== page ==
How it works: KNAS doesn’t emphasize training on different architectures, instead it emphasizes studying a specific feature of gradients trained on different architectures – which can be more efficient. “Theoretical results show that the Gram matrix of gradients, short for GM, decides the convergence results,” they write. “It is a good signal showing that GM is likely to be a good proxy of downstream performance to evaluate the quality of architectures.”

Does it work: Neural nets trained with KNAS can get performance roughly comparable with other NAS-built systems, but at a speedup of around 25-50X compared to other NAS approaches, on datasets like CIFAR100 and ImageNet-16.. They also use the approach to try to do text classification and are able to come up with a KNAS system that outperforms the widely-used RoBERTA-large model on a suite of text classification tasks.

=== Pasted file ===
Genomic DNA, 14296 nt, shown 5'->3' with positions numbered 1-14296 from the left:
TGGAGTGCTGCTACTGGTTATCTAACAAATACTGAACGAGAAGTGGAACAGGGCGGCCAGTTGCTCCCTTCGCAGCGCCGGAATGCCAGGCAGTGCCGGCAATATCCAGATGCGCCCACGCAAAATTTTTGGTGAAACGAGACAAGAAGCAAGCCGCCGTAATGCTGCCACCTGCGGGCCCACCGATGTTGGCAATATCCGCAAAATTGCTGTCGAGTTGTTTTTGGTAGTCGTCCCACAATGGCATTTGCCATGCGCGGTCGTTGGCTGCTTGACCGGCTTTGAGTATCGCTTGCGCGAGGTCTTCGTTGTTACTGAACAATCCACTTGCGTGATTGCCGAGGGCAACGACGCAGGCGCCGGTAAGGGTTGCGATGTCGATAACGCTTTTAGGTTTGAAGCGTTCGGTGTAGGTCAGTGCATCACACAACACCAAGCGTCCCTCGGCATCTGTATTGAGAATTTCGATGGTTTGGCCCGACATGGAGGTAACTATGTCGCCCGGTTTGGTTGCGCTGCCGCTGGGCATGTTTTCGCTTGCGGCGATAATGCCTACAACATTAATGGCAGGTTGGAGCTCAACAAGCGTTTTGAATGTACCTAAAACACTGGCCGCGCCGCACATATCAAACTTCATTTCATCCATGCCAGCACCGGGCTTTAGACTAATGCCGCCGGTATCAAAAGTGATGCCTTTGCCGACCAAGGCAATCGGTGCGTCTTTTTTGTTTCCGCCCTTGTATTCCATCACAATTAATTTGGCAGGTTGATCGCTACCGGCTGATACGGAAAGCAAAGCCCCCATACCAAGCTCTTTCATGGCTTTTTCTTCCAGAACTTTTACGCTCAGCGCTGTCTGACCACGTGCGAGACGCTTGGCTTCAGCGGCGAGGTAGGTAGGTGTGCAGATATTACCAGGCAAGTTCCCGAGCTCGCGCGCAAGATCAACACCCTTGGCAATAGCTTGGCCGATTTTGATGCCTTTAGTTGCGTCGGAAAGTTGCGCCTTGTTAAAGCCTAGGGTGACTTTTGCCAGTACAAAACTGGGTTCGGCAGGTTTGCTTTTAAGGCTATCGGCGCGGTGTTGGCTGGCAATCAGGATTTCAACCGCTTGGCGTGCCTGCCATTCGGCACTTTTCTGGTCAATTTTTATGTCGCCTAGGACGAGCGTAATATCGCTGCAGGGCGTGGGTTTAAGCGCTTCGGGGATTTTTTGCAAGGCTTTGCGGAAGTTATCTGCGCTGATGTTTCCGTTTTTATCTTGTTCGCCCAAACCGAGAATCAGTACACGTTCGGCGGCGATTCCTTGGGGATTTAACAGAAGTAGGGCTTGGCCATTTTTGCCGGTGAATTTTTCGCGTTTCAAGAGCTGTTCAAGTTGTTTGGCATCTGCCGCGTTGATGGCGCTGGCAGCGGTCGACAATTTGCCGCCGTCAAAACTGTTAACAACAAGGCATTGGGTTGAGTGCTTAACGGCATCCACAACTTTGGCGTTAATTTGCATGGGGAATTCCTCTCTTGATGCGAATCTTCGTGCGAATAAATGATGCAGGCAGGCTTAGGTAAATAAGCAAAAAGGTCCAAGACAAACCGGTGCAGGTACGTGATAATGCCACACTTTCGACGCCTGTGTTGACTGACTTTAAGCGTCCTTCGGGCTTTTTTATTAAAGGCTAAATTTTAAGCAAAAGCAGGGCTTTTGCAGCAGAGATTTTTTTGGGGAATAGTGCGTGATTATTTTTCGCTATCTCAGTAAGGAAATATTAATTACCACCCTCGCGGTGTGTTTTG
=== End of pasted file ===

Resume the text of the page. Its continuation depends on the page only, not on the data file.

Things that make you go hmmmm: “This work is partly supported by Beijing Academy of Artificial Intelligence (BAAI)”, the researchers write. BAAI is the entity behind Wu Dao, a somewhat mysterious 1trillion+ parameter model.
  Read more: KNAS: Green Neural Architecture Search (arXiv).
  Get the code here:KNAS (Jingjing-NLP, GitHub).

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Want to train a malware detector? VirusSamples might help:
…A big dataset to help people figure out intersection of AI and malware…
Turkish researchers have built a massive dataset of malware, which will make it easier for people to build AI systems that can detect malware. The dataset, VirusSamples, contains malware samples collected from 2018, 2019, and 2020, and the dataset is oriented around using dynamic malware detection – that is, examining how malware behaves as it tries to call out from a system.